Friday, July 29, 2022

BREAKING: Apple alleges human rights violation by Colombian court that ordered 5G iPhone/iPad sales ban, Ericsson, and its lawyers; invokes Art. 8 of Universal Declaration of Human Rights

BREAKING NEWS

Apple leaves no stone unturned in its efforts to get Ericsson's Colombian iPhone/iPad injunction over a 5G standard-essential patent (SEP) lifted, and is now accusing Ericsson, its lawyers, and the court that ordered the injunction to violate basic human rights, invoking even Art. 8 of the famous Universal Declaration of Human Rights. I wonder what's next--voting rights for iPhones?

Just yesterday, Judge Rodney S. Gilstrap (Eastern District of Texas) denied Apple's antisuit motion as he declined that invitation to interfere with a foreign patent case. Now I've been able to obtain a copy of a publicly-accessible court document that is truly astonishing:

Apple has asked the Tribunal Superior de Distrito Judicial de Bogotá (Superior Court of the Judicial District of Bogotá) for a "tutela"--a form of emergency relief--against

Here's the header section (click on the image to enlarge):

Incredibly, Apple bases its motion for that emergency measure on Colombia's constitution as well as

Here's the passage that invokes those international human rights declarations (click on the image to enlarge):

Art. 8 UDHR says this:

"Everyone has the right to an effective remedy by the competent national tribunals for acts violating the fundamental rights granted him by the constitution or by law."

This obviously doesn't mean that every time you disagree with a judge, this article applies. In fact, the Equality and Human Rights Commission, a governmental entity in the UK entasked with protecting and promoting human rights, explains its meaning as follows:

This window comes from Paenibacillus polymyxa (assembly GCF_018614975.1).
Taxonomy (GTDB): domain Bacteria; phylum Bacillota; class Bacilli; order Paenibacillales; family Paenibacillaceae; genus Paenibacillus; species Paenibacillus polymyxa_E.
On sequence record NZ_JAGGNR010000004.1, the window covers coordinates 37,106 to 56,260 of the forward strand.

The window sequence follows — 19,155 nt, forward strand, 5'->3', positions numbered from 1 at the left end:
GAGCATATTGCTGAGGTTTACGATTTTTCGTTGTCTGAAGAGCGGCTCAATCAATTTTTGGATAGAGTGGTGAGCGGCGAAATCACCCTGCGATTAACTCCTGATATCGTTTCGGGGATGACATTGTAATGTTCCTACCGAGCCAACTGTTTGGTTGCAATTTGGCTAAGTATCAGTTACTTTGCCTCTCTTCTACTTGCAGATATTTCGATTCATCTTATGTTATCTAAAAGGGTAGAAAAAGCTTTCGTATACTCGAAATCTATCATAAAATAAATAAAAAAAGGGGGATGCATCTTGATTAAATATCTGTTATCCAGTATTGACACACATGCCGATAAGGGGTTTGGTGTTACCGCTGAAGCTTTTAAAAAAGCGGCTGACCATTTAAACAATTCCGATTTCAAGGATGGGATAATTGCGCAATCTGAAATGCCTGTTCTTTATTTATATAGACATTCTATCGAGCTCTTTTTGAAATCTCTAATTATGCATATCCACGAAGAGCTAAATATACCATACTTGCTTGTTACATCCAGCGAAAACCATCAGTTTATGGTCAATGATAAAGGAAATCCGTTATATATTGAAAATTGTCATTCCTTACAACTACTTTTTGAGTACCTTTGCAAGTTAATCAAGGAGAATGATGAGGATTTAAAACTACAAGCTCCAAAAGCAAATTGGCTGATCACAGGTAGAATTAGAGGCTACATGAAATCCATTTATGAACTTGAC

"Article 8 protects your right to respect for your private life, your family life, your home and your correspondence (letters, telephone calls and emails, for example). [...] The courts have interpreted the concept of ‘private life’ very broadly. It covers things like your right to determine your sexual orientation, your lifestyle, and the way you look and dress. It also includes your right to control who sees and touches your body. For example, this means that public authorities cannot do things like leave you undressed in a busy ward, or take a blood sample without your permission."

Now, no one has left an Apple executive undressed in Colombia or taken a blood sample without permission. By extension, Art. 8 UDHR "also covers your right to develop your personal identity and to forge friendships and other relationships. This includes a right to participate in essential economic, social, cultural and leisure activities." (emphasis added)

The unlicensed use of patents, however, is not exactly an "essential economic activity" protected by Art. 8.

So what is it that Apple wants to prevent Ericsson and its lawyers from doing?

The motion wants them to stop sending allegedly "threatening communications" to Apple's "contractual partners and resellers" and "damaging the good name of Apple Colombia S.A.S. through whatever communications channel." (Note that the original motion is in Spanish, and I'm just translating it myself--I've used that language in various professional contexts for almost two decades, though I'm obviously not a certified translator.)